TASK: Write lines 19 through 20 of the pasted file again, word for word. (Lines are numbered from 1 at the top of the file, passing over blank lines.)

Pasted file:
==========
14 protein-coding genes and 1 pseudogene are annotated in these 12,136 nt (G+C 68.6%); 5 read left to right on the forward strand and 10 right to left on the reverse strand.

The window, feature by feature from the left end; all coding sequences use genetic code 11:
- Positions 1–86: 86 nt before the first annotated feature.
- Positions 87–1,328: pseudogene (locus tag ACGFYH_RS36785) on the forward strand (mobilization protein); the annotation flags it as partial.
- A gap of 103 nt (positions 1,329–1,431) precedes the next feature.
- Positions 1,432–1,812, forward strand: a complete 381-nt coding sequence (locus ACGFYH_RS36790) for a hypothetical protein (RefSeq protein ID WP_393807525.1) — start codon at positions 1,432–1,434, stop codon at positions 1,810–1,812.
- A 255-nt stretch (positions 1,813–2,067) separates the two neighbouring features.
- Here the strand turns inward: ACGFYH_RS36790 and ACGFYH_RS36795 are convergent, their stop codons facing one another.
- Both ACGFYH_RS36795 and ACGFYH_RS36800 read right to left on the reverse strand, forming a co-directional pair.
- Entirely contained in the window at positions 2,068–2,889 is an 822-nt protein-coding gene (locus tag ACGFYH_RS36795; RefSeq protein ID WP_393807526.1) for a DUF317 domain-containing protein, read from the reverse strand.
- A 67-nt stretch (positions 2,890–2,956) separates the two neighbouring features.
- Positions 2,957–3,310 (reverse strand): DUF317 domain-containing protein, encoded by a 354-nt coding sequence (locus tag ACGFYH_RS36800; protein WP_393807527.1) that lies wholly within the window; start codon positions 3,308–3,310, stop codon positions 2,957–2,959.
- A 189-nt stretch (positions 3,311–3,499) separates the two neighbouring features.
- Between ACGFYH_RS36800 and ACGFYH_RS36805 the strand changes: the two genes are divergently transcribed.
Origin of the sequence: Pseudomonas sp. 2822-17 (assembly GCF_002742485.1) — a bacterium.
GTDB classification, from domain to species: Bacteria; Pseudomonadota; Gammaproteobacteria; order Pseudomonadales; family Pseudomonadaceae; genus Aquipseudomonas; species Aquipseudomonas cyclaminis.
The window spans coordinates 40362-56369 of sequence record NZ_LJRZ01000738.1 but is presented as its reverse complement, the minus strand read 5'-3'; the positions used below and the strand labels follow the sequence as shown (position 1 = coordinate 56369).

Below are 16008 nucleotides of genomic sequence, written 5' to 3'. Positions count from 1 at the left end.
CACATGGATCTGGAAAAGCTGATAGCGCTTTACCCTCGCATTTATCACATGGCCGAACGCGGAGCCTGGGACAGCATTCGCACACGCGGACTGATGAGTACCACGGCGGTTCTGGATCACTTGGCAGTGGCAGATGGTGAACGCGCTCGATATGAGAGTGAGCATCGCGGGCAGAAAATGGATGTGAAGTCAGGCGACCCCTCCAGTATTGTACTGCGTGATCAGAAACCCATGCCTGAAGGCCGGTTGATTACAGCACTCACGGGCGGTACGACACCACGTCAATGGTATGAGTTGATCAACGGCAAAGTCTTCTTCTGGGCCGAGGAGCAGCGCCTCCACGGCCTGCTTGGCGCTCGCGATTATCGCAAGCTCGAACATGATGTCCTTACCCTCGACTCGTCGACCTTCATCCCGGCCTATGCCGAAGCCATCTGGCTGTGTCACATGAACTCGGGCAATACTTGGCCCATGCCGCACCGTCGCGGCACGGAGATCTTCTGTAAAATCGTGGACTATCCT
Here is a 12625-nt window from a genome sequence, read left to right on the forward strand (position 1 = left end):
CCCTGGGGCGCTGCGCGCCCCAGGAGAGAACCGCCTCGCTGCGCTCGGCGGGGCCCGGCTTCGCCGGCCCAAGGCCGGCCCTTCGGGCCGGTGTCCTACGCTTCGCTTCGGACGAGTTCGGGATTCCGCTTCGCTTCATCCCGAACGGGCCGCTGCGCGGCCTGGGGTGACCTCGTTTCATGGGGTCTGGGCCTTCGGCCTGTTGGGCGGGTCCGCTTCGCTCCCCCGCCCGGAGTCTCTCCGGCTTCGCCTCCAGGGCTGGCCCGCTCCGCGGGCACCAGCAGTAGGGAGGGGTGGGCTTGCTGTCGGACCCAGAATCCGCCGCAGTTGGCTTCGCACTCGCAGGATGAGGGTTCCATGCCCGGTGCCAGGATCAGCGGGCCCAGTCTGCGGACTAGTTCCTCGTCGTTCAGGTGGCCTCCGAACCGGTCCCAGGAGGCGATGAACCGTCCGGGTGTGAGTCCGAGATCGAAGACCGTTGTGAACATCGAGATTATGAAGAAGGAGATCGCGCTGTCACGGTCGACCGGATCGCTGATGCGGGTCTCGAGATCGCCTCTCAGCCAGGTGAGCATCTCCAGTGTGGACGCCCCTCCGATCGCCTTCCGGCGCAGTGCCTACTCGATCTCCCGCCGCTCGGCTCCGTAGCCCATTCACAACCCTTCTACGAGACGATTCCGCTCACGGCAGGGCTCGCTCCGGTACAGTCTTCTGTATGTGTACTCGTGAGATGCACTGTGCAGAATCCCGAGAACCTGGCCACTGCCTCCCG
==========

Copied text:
CACATGGATCTGGAAAAGCTGATAGCGCTTTACCCTCGCATTTATCACATGGCCGAACGCGGAGCCTGGGACAGCATTCGCACACGCGGACTGATGAGTACCACGGCGGTTCTGGATCACTTGGCAGTGGCAGATGGTGAACGCGCTCGATATGAGAGTGAGCATCGCGGGCAGAAAATGGATGTGAAGTCAGGCGACCCCTCCAGTATTGTACTGCGTGATCAGAAACCCATGCCTGAAGGCCGGTTGATTACAGCACTCACGGGCGGTACGACACCACGTCAATGGTATGAGTTGATCAACGGCAAAGTCTTCTTCTGGGCCGAGGAGCAGCGCCTCCACGGCCTGCTTGGCGCTCGCGATTATCGCAAGCTCGAACATGATGTCCTTACCCTCGACTCGTCGACCTTCATCCCGGCCTATGCCGAAGCCATCTGGCTGTGTCACATGAACTCGGGCAATACTTGGCCCATGCCGCACCGTCGCGGCACGGAGATCTTCTGTAAAATCGTGGACTATCCT
Here is a 12625-nt window from a genome sequence, read left to right on the forward strand (position 1 = left end):